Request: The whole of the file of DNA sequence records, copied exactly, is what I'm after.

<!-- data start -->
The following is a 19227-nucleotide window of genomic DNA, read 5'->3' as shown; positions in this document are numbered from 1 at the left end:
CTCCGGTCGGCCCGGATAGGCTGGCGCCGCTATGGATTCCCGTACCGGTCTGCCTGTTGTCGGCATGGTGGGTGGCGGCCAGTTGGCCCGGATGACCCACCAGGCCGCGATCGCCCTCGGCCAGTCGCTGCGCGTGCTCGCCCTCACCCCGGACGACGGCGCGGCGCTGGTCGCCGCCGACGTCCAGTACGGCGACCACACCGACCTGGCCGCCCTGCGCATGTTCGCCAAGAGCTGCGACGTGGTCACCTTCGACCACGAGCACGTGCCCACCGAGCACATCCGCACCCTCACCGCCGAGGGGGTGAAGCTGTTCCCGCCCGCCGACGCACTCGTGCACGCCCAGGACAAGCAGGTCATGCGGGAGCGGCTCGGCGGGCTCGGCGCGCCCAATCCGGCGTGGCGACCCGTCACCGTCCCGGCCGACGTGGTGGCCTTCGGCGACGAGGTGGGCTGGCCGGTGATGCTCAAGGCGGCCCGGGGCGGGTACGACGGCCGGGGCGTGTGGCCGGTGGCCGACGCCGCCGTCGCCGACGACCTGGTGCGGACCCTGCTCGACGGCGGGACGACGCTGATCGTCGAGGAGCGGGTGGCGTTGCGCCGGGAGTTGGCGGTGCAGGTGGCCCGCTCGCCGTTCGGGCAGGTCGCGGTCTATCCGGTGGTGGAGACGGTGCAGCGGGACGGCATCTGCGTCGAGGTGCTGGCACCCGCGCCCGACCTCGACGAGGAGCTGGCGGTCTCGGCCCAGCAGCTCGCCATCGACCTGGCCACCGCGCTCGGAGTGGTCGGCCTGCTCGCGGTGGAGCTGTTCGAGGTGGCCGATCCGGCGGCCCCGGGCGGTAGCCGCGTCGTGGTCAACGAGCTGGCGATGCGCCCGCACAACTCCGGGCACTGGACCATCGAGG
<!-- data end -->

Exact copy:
The following is a 19227-nucleotide window of genomic DNA, read 5'->3' as shown; positions in this document are numbered from 1 at the left end:
CTCCGGTCGGCCCGGATAGGCTGGCGCCGCTATGGATTCCCGTACCGGTCTGCCTGTTGTCGGCATGGTGGGTGGCGGCCAGTTGGCCCGGATGACCCACCAGGCCGCGATCGCCCTCGGCCAGTCGCTGCGCGTGCTCGCCCTCACCCCGGACGACGGCGCGGCGCTGGTCGCCGCCGACGTCCAGTACGGCGACCACACCGACCTGGCCGCCCTGCGCATGTTCGCCAAGAGCTGCGACGTGGTCACCTTCGACCACGAGCACGTGCCCACCGAGCACATCCGCACCCTCACCGCCGAGGGGGTGAAGCTGTTCCCGCCCGCCGACGCACTCGTGCACGCCCAGGACAAGCAGGTCATGCGGGAGCGGCTCGGCGGGCTCGGCGCGCCCAATCCGGCGTGGCGACCCGTCACCGTCCCGGCCGACGTGGTGGCCTTCGGCGACGAGGTGGGCTGGCCGGTGATGCTCAAGGCGGCCCGGGGCGGGTACGACGGCCGGGGCGTGTGGCCGGTGGCCGACGCCGCCGTCGCCGACGACCTGGTGCGGACCCTGCTCGACGGCGGGACGACGCTGATCGTCGAGGAGCGGGTGGCGTTGCGCCGGGAGTTGGCGGTGCAGGTGGCCCGCTCGCCGTTCGGGCAGGTCGCGGTCTATCCGGTGGTGGAGACGGTGCAGCGGGACGGCATCTGCGTCGAGGTGCTGGCACCCGCGCCCGACCTCGACGAGGAGCTGGCGGTCTCGGCCCAGCAGCTCGCCATCGACCTGGCCACCGCGCTCGGAGTGGTCGGCCTGCTCGCGGTGGAGCTGTTCGAGGTGGCCGATCCGGCGGCCCCGGGCGGTAGCCGCGTCGTGGTCAACGAGCTGGCGATGCGCCCGCACAACTCCGGGCACTGGACCATCGAGG